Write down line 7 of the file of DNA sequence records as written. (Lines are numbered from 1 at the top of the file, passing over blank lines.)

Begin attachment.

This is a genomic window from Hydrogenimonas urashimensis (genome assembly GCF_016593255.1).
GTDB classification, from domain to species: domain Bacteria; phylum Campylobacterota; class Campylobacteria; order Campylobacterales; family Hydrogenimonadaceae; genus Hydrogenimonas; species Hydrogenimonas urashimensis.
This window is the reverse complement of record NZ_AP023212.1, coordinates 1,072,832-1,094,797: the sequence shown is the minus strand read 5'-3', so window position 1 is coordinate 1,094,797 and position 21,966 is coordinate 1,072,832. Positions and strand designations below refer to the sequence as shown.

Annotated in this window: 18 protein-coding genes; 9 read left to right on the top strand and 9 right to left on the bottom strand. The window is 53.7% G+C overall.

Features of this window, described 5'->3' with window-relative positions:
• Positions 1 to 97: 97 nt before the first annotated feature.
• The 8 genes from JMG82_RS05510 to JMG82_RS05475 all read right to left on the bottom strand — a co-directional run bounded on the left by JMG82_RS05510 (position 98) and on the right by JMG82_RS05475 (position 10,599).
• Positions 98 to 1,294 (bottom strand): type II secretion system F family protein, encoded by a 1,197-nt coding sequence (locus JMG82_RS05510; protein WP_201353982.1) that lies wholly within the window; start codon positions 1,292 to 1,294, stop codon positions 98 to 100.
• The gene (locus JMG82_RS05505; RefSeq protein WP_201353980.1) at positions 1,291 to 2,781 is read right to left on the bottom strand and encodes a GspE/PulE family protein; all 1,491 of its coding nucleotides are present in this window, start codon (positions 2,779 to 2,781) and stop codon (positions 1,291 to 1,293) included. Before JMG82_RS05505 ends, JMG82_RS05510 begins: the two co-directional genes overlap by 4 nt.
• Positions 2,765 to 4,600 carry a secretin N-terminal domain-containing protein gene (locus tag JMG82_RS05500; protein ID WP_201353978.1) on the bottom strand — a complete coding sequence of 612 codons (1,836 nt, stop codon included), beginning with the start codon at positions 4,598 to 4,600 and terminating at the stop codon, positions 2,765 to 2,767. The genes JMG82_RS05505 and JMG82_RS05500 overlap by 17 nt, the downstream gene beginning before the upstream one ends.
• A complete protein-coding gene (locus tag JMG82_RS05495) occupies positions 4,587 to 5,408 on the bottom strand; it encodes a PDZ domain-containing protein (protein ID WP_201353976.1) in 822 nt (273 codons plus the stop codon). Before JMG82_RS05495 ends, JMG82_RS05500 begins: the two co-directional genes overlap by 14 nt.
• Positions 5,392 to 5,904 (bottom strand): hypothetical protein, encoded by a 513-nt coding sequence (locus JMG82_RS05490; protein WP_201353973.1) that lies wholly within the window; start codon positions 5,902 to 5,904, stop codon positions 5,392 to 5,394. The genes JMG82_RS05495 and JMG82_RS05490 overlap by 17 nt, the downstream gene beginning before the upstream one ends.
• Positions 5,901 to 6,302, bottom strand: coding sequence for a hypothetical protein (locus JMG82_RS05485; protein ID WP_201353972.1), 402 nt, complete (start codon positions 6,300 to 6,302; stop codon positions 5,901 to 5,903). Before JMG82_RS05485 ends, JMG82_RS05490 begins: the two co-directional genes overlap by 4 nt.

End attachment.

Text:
• The 8 genes from JMG82_RS05510 to JMG82_RS05475 all read right to left on the bottom strand — a co-directional run bounded on the left by JMG82_RS05510 (position 98) and on the right by JMG82_RS05475 (position 10,599).